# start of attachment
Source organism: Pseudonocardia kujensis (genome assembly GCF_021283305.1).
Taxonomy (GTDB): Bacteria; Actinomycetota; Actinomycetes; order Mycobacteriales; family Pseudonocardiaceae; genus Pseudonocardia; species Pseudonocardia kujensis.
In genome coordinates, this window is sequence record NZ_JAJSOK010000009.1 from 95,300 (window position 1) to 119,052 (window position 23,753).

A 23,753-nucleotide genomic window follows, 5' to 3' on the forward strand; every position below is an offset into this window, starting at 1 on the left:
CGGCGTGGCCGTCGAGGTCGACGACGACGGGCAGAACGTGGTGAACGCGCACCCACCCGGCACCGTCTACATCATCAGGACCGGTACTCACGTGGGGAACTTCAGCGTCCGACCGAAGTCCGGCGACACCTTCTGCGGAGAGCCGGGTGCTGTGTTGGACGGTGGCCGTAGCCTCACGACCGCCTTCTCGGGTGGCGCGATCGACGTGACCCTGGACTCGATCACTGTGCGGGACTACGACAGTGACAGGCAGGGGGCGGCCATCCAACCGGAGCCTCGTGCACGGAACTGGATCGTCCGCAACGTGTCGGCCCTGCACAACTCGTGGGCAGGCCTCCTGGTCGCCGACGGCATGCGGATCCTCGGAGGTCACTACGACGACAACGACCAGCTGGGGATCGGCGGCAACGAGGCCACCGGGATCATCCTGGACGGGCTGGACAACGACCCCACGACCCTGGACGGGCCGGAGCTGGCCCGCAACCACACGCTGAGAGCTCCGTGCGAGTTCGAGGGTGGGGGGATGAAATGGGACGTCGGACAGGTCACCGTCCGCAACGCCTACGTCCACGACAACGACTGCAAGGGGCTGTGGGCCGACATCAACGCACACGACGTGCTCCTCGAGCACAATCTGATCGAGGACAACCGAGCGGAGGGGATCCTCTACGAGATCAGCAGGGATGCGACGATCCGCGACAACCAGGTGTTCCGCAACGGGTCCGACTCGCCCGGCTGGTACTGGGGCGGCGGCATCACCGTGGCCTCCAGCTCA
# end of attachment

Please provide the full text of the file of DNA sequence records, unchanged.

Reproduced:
Source organism: Pseudonocardia kujensis (genome assembly GCF_021283305.1).
Taxonomy (GTDB): Bacteria; Actinomycetota; Actinomycetes; order Mycobacteriales; family Pseudonocardiaceae; genus Pseudonocardia; species Pseudonocardia kujensis.
In genome coordinates, this window is sequence record NZ_JAJSOK010000009.1 from 95,300 (window position 1) to 119,052 (window position 23,753).

A 23,753-nucleotide genomic window follows, 5' to 3' on the forward strand; every position below is an offset into this window, starting at 1 on the left:
CGGCGTGGCCGTCGAGGTCGACGACGACGGGCAGAACGTGGTGAACGCGCACCCACCCGGCACCGTCTACATCATCAGGACCGGTACTCACGTGGGGAACTTCAGCGTCCGACCGAAGTCCGGCGACACCTTCTGCGGAGAGCCGGGTGCTGTGTTGGACGGTGGCCGTAGCCTCACGACCGCCTTCTCGGGTGGCGCGATCGACGTGACCCTGGACTCGATCACTGTGCGGGACTACGACAGTGACAGGCAGGGGGCGGCCATCCAACCGGAGCCTCGTGCACGGAACTGGATCGTCCGCAACGTGTCGGCCCTGCACAACTCGTGGGCAGGCCTCCTGGTCGCCGACGGCATGCGGATCCTCGGAGGTCACTACGACGACAACGACCAGCTGGGGATCGGCGGCAACGAGGCCACCGGGATCATCCTGGACGGGCTGGACAACGACCCCACGACCCTGGACGGGCCGGAGCTGGCCCGCAACCACACGCTGAGAGCTCCGTGCGAGTTCGAGGGTGGGGGGATGAAATGGGACGTCGGACAGGTCACCGTCCGCAACGCCTACGTCCACGACAACGACTGCAAGGGGCTGTGGGCCGACATCAACGCACACGACGTGCTCCTCGAGCACAATCTGATCGAGGACAACCGAGCGGAGGGGATCCTCTACGAGATCAGCAGGGATGCGACGATCCGCGACAACCAGGTGTTCCGCAACGGGTCCGACTCGCCCGGCTGGTACTGGGGCGGCGGCATCACCGTGGCCTCCAGCTCA